Dow agrees to safeguards for new crops, 2,4-D weed killer

Tue Sep 11, 2012 3:09pm EDT

* Farmer group cheers "new safeguards" on Dow Enlist products

* Dow says will strengthen labeling on Enlist usage

* Dow says will take steps to ensure crop co-existence

* Opponents vow to sue if Enlist approved

* Opposition remains to Monsanto and BASF dicamba products

By Carey Gillam

Sept 11 (Reuters) - A U.S. farmer group said on Tuesday it is dropping its opposition to efforts by Dow AgroSciences to roll out a new biotech crop system in exchange for a series of commitments by Dow, including help investigating any accidental crop damage.

The deal calls for "several new safeguards" from Dow AgroSciences related to use of a reformulated herbicide and biotech crops that Dow has engineered to be used with the herbicide, and could help speed regulatory approval for the unit of Dow Chemical.

The farmer group, called Save Our Crops, represents more than 2,000 U.S. farmers and had filed legal petitions with the U.S. Department of Agriculture and the Environmental Protection Agency opposing Dow's new crops and herbicide, together dubbed "Enlist."

The group is one of many organizations that have protested the proposed new crop system, citing feared damage and contamination of other crops and harm to the environment and human health.

Strong opposition remains. But Dow officials hope to have regulatory approval in hand quickly so they can start selling Dow's new biotech seeds in the next few months, Dow spokesman Garry Hamlin said Tuesday. U.S. farmers generally start buying seed in the fall for planting in the spring, and the selling season is just kicking off this month.

"We've been signaling all along that we thought differences like these could be resolved," said Hamlin. "We think we've reached a favorable resolution. We want to be able to provide this to growers for 2013. We recognize that it is September ... but that continues to be our goal."

U.S. agricultural and environmental groups have been in an uproar over Dow's intentions to commercialize new genetically altered corn, soybeans, and cotton that will withstand dousings of the new Enlist herbicide.

The herbicide combines glyphosate with a reformulated herbicide known as 2,4-D that - while long proven as an effective weed killer -- is controversial for its volatile nature and toxic effects, and tangential ties as one of the elements in the "Agent Orange" defoliant used in Vietnam.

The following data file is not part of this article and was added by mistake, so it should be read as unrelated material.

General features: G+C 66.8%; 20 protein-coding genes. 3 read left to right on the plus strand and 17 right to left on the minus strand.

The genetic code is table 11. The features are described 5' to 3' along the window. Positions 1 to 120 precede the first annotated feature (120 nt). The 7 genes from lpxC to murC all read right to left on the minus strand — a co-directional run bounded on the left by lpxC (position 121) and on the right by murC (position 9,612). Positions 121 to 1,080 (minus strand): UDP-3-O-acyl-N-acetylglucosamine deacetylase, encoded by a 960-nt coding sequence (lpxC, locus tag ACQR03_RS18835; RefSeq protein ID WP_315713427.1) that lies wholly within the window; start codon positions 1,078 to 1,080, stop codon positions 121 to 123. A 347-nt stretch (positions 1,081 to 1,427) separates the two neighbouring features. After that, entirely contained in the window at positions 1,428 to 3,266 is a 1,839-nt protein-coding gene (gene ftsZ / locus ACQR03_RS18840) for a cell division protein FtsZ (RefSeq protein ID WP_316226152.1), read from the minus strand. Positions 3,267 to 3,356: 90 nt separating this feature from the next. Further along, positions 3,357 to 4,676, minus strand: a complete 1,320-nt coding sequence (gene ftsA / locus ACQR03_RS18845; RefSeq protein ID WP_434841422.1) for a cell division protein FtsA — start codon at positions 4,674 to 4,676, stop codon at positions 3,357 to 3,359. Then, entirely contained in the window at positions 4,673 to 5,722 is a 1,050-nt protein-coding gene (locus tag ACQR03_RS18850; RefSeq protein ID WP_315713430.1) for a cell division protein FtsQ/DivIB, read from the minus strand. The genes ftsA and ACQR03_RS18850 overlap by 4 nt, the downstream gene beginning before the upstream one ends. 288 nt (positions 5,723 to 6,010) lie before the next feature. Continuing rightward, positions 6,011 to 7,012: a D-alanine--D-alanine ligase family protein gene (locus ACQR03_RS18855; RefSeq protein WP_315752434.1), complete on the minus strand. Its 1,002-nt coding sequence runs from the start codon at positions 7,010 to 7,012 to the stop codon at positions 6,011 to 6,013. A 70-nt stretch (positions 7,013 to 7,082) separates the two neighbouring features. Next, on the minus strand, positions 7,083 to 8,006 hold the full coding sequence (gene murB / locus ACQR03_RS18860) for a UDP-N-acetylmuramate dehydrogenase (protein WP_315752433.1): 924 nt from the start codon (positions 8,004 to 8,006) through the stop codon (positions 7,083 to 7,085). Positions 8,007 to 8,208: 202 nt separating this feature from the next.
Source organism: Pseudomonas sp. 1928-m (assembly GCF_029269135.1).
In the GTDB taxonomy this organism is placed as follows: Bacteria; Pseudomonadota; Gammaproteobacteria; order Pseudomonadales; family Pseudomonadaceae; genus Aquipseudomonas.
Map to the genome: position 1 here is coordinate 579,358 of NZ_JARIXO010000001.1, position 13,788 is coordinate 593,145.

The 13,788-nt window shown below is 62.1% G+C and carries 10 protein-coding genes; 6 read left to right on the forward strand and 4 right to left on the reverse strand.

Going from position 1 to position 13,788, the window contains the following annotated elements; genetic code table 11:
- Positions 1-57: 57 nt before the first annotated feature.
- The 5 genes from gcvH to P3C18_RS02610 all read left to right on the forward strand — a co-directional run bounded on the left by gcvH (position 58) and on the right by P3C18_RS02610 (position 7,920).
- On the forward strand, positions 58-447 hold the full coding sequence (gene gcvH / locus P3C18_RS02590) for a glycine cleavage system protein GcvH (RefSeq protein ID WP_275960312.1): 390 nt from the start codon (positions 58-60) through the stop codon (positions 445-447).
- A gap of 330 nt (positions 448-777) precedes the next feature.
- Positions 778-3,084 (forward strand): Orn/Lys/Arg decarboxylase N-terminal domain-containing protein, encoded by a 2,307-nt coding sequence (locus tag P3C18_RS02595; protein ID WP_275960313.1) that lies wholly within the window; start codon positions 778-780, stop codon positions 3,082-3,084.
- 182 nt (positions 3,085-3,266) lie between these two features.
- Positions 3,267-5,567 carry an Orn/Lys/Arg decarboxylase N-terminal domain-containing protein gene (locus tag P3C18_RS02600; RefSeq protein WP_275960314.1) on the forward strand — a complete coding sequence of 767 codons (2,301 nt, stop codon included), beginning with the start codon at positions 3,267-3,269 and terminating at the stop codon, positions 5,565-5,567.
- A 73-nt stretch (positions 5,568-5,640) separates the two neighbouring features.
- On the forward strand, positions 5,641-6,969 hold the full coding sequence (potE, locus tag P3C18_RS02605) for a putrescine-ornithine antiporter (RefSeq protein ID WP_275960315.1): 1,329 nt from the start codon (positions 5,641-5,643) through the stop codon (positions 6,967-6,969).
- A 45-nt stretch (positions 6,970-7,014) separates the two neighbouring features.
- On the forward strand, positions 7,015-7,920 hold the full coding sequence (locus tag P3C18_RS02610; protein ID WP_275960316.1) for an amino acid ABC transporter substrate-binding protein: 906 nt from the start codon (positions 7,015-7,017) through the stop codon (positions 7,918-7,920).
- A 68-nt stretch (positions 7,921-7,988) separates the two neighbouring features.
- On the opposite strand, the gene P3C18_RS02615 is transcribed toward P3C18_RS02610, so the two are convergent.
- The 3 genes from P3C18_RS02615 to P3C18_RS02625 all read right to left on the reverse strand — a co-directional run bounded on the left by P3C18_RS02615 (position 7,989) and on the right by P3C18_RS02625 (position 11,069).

Many farmers have protested Dow's move because they fear rising use of 2,4-D will increase the damage already done when 2,4-D drifts on the wind into fields and gardens where it kills not just weeds, but other plants and crops. Dow said it has reduced the volatility and risk of drift with the new formulation.

As well, Dow has agreed to amend its labeling instructions for farmers to specify for applications near sensitive crops. And Dow AgroSciences has committed to assist in investigating any damage claims on non-targeted crops, and in educating growers and applicators in proper application to reduce off target movement, especially in areas with sensitive crops.

"With this agreement ... we are no longer opposing the Enlist program," said Steve Smith, director of agriculture at Indiana-based Red Gold, the world's largest processor of canned tomatoes, and a leader of Save Our Crops, the coalition that had been battling Dow.

"We think Dow has done a good job understanding the necessity to put several new safeguards in place," Smith said.

Enlist is the first in a planned series of new herbicide-tolerant crops aimed at addressing a surge in weeds that have developed resistance to Monsanto Co's popular Roundup herbicide. Roundup use increased dramatically after Monsanto introduced Roundup-tolerant, or "Roundup Ready," crops in the mid 1990s. While Roundup once killed weeds easily, experts say that even heavy use of Roundup now often fails to kill "super weeds."

Chemical giant BASF and Monsanto plan to unveil by the middle of this decade crops tolerant to a mix of the chemicals dicamba and glyphosate. Smith said his group remains opposed to the dicamba product.

Many critics remain opposed to 2,4-D-tolerant crops. Among other things, they are concerned that greater use of 2,4-D, will add to increased weed resistance. And several medical and public health professionals have expressed concerns that increased use of 2,4-D could be harmful to humans.

Critics have cited studies that report an association between exposure to 2,4-D and non-Hodgkin's lymphoma, a cancer of the white blood cells that can be fatal. 2,4-D has also been linked to birth defects, neurological damage in offspring, and interference with reproductive function, according to critics.

"Opposition remains. This deal is a real disservice to those of us who are trying to get responsible regulation on this," said Andrew Kimbrell, executive director of the Center for Food Safety, which has threatened to sue the government if it approves the new Enlist crops. "We will sue."

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